Name

The name of this route map.

Route map entries

This box lists the route map entries.

Name

The name of the route map entry.

Seq No.

The sequence number of the route map.

Action

Route maps created by Cisco SDM are configured with the permit keyword. If this field contains the value deny, the route map was created using the CLI.

Access Lists

The access lists that specify the traffic to which this route map applies.

To Edit a Route Map Entry

Choose the entry, click Edit, and edit the entry in the Edit Route Map Entry window.

Edit Route Map Entry

Use this window to edit the access list specified in a route map entry.

Name

A read-only field containing the name of the route map entry.

Seq No.

A read-only field containing the sequence number for the route map. When Cisco SDM creates a route map, it automatically assigns it a sequence number.

Action

Either permit or deny. Route maps created by Cisco SDM are configured with the permit keyword. If this field contains the value deny, the route map was created using the CLI.

Access Lists

This area shows the access lists associated with this entry. The route map uses these access lists to determine which traffic to protect from NAT translation.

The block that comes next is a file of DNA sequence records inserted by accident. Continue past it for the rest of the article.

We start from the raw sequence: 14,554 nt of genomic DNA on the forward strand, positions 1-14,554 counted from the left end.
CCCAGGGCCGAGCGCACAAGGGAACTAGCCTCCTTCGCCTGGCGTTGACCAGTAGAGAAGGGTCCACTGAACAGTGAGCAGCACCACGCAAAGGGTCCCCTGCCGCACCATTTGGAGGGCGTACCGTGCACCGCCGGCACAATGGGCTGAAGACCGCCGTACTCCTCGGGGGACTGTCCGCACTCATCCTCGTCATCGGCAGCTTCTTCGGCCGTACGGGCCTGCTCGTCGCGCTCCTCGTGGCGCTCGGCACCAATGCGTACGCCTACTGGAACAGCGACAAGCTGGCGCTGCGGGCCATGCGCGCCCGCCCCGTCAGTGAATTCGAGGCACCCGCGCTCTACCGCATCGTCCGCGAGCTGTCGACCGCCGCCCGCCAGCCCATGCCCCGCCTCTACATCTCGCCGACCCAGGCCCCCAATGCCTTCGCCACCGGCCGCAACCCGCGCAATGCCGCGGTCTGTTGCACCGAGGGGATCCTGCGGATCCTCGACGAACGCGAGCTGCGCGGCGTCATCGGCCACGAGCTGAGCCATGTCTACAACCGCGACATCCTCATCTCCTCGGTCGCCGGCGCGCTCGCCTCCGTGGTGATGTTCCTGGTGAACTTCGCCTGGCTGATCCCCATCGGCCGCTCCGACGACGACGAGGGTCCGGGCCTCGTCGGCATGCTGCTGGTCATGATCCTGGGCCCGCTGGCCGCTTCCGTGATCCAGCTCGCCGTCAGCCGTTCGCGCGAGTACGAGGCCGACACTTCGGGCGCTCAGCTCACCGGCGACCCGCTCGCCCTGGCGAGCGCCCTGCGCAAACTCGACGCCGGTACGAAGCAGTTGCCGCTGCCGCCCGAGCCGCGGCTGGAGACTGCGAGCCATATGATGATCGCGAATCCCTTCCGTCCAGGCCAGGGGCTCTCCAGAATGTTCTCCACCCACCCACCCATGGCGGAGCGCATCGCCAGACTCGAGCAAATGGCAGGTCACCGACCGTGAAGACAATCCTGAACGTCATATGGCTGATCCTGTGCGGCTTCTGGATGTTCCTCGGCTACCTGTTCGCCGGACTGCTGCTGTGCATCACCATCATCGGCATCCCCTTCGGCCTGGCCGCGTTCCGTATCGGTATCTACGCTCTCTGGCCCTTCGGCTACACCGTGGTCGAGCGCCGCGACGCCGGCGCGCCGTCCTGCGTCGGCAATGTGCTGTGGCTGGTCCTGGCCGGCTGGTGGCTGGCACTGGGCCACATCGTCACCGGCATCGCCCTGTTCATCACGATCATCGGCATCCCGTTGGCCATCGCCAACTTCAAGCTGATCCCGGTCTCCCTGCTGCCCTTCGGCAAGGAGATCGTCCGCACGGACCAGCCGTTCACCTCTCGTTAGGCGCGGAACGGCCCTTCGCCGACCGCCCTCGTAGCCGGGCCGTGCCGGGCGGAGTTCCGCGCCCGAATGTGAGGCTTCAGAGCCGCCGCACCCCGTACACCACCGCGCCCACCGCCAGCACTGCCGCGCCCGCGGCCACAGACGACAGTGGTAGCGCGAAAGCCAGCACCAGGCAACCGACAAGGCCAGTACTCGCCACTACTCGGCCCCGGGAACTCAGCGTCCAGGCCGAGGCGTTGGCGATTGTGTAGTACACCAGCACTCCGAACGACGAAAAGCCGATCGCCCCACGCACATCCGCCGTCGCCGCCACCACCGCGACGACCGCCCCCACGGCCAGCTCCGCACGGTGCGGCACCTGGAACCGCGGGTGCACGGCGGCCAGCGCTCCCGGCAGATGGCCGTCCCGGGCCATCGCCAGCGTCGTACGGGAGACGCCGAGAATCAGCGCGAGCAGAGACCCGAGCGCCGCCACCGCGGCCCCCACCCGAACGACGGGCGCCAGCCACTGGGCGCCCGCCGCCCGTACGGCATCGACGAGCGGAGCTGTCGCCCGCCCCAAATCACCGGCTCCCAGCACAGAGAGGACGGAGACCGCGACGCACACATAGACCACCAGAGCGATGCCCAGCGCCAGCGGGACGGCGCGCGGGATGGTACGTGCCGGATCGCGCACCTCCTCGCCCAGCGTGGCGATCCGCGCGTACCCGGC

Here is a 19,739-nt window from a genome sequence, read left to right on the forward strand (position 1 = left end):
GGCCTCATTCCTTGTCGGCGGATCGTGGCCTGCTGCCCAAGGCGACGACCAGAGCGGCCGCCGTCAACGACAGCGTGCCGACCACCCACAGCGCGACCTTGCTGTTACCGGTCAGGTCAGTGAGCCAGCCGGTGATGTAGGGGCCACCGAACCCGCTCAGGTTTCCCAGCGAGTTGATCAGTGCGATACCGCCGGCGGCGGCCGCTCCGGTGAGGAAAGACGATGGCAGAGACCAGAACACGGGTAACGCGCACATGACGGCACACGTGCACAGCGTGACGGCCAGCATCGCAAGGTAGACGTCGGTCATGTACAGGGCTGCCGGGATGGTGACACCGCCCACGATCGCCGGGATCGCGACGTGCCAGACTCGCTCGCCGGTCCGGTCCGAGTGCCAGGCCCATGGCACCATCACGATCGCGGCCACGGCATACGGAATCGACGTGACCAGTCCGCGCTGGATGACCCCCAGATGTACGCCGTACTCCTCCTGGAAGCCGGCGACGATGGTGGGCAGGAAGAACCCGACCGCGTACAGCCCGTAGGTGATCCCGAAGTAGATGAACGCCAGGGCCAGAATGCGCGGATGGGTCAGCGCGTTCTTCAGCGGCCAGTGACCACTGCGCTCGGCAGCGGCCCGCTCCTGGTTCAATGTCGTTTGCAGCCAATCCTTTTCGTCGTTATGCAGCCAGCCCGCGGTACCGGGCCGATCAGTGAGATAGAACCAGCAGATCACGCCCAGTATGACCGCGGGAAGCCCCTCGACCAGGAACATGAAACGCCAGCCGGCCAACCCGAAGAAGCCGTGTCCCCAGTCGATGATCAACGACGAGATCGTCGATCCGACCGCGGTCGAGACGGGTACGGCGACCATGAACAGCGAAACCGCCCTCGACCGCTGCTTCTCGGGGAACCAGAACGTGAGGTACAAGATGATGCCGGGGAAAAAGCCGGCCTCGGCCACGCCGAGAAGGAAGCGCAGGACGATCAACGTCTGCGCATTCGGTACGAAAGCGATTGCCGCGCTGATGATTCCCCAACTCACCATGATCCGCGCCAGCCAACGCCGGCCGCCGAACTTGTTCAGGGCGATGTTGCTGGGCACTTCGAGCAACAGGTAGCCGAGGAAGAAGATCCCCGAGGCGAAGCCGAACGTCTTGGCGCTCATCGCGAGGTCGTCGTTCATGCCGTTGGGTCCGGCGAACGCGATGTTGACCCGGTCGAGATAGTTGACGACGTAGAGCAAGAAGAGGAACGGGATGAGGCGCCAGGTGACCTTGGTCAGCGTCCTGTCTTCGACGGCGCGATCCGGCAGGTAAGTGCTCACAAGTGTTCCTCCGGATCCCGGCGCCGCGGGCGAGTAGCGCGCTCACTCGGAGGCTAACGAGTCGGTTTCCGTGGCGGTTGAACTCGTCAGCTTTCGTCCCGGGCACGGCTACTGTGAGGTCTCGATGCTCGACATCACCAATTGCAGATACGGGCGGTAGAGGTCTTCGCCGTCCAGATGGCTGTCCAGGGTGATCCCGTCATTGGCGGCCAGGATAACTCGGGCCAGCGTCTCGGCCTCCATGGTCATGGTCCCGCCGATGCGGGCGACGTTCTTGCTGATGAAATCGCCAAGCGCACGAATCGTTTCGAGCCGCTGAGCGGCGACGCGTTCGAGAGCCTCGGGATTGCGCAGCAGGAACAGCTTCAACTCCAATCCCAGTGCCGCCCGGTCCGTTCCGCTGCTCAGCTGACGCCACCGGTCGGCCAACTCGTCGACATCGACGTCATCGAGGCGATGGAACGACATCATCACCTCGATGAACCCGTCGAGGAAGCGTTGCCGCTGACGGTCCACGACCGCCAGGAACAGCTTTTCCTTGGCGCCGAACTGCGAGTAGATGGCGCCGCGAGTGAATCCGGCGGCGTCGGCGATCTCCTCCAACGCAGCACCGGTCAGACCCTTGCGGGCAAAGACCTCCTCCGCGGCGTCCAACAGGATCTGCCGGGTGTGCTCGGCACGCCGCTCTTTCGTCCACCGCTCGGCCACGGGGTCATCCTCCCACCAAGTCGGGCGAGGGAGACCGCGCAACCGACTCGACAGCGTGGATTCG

To Edit an Access List in a Route Map Entry

Choose the access list, and click Edit. Then edit the access list in the windows displayed.

Address Pools

The Address Pools window shows the configured address pools that can be used in dynamic NAT translation.

Pool Name

This field contains the name of the address pool. Use this name to refer to the pool when configuring a dynamic NAT rule.

Address

This field contains the IP address range in the pool. Devices whose IP addresses match the access rule specified in the Add Address Translation Rule window will be given private IP addresses from this pool.

What Do You Want to Do?

If you want to:
Do this:

Add an address pool to the router configuration.

Click Add, and configure the pool in the Add Address Pool window.

If you want to use an existing pool as a template for the new pool, choose the existing pool, check Clone selected entry on Add, and click Add.